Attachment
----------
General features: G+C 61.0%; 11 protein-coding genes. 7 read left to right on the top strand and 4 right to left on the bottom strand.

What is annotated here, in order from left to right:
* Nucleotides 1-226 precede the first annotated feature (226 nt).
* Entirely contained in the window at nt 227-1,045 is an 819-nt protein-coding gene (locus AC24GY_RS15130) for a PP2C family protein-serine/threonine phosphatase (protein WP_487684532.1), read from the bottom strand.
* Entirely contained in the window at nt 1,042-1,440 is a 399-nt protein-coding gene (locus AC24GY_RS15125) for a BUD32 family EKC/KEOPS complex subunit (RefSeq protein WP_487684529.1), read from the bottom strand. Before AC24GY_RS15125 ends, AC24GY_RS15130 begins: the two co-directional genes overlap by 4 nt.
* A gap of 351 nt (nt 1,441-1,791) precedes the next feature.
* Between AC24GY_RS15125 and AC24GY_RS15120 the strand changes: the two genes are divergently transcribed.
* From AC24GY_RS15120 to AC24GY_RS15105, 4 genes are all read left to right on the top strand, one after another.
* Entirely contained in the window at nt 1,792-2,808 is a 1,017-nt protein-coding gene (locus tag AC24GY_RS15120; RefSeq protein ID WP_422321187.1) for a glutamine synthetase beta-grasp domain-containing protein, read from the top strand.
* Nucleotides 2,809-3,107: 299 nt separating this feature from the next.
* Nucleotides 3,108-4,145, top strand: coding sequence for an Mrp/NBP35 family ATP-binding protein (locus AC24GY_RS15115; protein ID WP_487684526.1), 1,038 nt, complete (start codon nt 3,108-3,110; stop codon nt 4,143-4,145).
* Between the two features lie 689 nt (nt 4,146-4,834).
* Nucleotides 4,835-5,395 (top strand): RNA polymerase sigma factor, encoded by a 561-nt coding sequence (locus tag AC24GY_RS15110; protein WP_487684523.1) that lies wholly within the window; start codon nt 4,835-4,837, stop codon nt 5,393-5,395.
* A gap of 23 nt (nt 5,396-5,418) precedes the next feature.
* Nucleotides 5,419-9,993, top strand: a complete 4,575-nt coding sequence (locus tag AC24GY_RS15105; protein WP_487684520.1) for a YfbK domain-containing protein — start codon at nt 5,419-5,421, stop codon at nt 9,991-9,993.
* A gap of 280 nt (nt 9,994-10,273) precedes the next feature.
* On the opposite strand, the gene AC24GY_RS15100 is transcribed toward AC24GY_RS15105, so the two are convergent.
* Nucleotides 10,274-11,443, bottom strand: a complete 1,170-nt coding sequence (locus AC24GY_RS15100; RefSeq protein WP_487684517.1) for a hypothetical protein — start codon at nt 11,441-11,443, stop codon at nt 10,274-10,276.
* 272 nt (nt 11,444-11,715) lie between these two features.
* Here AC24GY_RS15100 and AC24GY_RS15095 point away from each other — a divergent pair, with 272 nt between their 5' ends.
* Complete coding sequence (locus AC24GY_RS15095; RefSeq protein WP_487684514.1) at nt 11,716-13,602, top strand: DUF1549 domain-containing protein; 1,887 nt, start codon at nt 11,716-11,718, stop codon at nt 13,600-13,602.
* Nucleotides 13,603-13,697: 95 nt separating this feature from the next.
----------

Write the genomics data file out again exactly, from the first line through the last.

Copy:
General features: G+C 61.0%; 11 protein-coding genes. 7 read left to right on the top strand and 4 right to left on the bottom strand.

What is annotated here, in order from left to right:
* Nucleotides 1-226 precede the first annotated feature (226 nt).
* Entirely contained in the window at nt 227-1,045 is an 819-nt protein-coding gene (locus AC24GY_RS15130) for a PP2C family protein-serine/threonine phosphatase (protein WP_487684532.1), read from the bottom strand.
* Entirely contained in the window at nt 1,042-1,440 is a 399-nt protein-coding gene (locus AC24GY_RS15125) for a BUD32 family EKC/KEOPS complex subunit (RefSeq protein WP_487684529.1), read from the bottom strand. Before AC24GY_RS15125 ends, AC24GY_RS15130 begins: the two co-directional genes overlap by 4 nt.
* A gap of 351 nt (nt 1,441-1,791) precedes the next feature.
* Between AC24GY_RS15125 and AC24GY_RS15120 the strand changes: the two genes are divergently transcribed.
* From AC24GY_RS15120 to AC24GY_RS15105, 4 genes are all read left to right on the top strand, one after another.
* Entirely contained in the window at nt 1,792-2,808 is a 1,017-nt protein-coding gene (locus tag AC24GY_RS15120; RefSeq protein ID WP_422321187.1) for a glutamine synthetase beta-grasp domain-containing protein, read from the top strand.
* Nucleotides 2,809-3,107: 299 nt separating this feature from the next.
* Nucleotides 3,108-4,145, top strand: coding sequence for an Mrp/NBP35 family ATP-binding protein (locus AC24GY_RS15115; protein ID WP_487684526.1), 1,038 nt, complete (start codon nt 3,108-3,110; stop codon nt 4,143-4,145).
* Between the two features lie 689 nt (nt 4,146-4,834).
* Nucleotides 4,835-5,395 (top strand): RNA polymerase sigma factor, encoded by a 561-nt coding sequence (locus tag AC24GY_RS15110; protein WP_487684523.1) that lies wholly within the window; start codon nt 4,835-4,837, stop codon nt 5,393-5,395.
* A gap of 23 nt (nt 5,396-5,418) precedes the next feature.
* Nucleotides 5,419-9,993, top strand: a complete 4,575-nt coding sequence (locus tag AC24GY_RS15105; protein WP_487684520.1) for a YfbK domain-containing protein — start codon at nt 5,419-5,421, stop codon at nt 9,991-9,993.
* A gap of 280 nt (nt 9,994-10,273) precedes the next feature.
* On the opposite strand, the gene AC24GY_RS15100 is transcribed toward AC24GY_RS15105, so the two are convergent.
* Nucleotides 10,274-11,443, bottom strand: a complete 1,170-nt coding sequence (locus AC24GY_RS15100; RefSeq protein WP_487684517.1) for a hypothetical protein — start codon at nt 11,441-11,443, stop codon at nt 10,274-10,276.
* 272 nt (nt 11,444-11,715) lie between these two features.
* Here AC24GY_RS15100 and AC24GY_RS15095 point away from each other — a divergent pair, with 272 nt between their 5' ends.
* Complete coding sequence (locus AC24GY_RS15095; RefSeq protein WP_487684514.1) at nt 11,716-13,602, top strand: DUF1549 domain-containing protein; 1,887 nt, start codon at nt 11,716-11,718, stop codon at nt 13,600-13,602.
* Nucleotides 13,603-13,697: 95 nt separating this feature from the next.